Hospital trolleys: 668 awaiting admission to hospital bed on Tuesday
Government-commissioned report advises the current health system is not fit for purpose
A bed-capacity review says occupancy rates are running at close to 100% across the hospital system, posing a legitimate risk to patient safety
There were 668 people on hospital trolleys and on wards awaiting admission to a hospital bed on Tuesday as a Government-commissioned report advised that the current health system was not fit for purpose.
The Irish Nurses and Midwives Organisation’s (INMO) trolley watch reached its second highest figure on record as Minister for Health Simon Harris published a bed-capacity review which examined the challenges facing the health system over the coming years.
It says that patient safety will be at further risk if reforms to the health service are not implemented quickly. Without reform it advises that 7,000 acute hospital beds, 12,000 residential care beds and a 37 per cent increase in the workforce would be required.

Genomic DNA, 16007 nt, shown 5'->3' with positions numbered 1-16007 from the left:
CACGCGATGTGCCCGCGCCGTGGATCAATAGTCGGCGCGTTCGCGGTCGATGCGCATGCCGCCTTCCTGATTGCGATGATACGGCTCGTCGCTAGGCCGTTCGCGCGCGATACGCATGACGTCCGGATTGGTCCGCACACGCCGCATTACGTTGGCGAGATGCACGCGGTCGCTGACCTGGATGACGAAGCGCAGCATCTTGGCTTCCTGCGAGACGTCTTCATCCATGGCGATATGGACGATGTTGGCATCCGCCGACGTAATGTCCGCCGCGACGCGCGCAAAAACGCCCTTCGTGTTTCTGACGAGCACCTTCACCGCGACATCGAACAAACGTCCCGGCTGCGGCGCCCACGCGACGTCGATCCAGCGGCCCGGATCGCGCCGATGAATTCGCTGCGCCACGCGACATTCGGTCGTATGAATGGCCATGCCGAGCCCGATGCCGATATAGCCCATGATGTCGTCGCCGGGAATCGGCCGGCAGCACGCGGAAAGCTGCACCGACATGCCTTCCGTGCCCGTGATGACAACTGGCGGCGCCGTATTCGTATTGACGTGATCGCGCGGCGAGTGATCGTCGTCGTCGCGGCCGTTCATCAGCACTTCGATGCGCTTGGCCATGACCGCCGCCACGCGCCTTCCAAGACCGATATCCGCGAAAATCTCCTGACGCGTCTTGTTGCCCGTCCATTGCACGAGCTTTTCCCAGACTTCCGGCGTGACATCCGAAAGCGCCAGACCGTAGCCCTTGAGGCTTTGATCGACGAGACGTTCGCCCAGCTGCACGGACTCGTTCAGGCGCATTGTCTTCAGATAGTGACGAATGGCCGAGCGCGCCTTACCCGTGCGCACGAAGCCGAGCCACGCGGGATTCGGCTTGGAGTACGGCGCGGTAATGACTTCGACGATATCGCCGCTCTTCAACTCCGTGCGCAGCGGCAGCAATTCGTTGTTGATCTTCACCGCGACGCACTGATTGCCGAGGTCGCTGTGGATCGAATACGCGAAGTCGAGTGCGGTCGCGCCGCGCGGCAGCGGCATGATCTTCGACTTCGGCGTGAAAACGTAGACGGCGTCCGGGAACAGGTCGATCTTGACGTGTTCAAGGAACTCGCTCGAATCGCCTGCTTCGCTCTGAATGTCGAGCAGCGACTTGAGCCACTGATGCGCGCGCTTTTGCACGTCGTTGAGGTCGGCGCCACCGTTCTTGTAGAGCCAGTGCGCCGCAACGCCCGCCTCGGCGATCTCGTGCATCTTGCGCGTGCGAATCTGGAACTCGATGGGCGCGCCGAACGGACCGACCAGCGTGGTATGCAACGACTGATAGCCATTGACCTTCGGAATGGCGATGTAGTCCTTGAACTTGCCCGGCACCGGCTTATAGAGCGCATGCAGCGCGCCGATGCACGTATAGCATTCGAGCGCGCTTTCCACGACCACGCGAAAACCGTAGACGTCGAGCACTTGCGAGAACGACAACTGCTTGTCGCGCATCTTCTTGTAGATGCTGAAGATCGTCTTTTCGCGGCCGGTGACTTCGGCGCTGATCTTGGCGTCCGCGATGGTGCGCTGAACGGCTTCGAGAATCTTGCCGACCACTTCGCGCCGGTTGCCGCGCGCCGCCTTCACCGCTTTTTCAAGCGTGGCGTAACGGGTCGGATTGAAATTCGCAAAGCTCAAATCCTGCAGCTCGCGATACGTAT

If the Government accelerates the pace of the proposed all-party Sláintecare reforms, 2,600 extra acute hospital beds will be required, the review says.
A 50 per cent increase in the primary care workforce, including approximately 1,000 extra GPs, 1,200 extra practice nurses and 1,100 extra public health nurses, will be needed, as will an additional 13,000 residential care beds.
The report was carried out by the Department of Health to address the capacity of the health service between now and 2031. It concludes “significant investment across all health services over the coming 15-year period is required in tandem with a fundamental programme of reform”.
It said occupancy rates are running close to 100 per cent across the hospital system, posing a legitimate risk to patient safety. Waiting times across the system were at unacceptably high levels requiring additional acute bed capacity.
The INMO figures for Tuesday showed the highest number of people awaiting a bed (60) were at University Hospital Limerick. Next was St Vincent’s in Dublin, where there were 45 people on trolleys, followed by Cork University Hospital (42) and Letterkenny General Hospital (39).
The number of patients on trolleys reached a record high of 677 on January 3rd.
The INMO welcomed the bed-capacity review report and Mr Harris’s acknowledgement that investment and reform must go hand in hand if the cycle of hospital overcrowding was to be broken.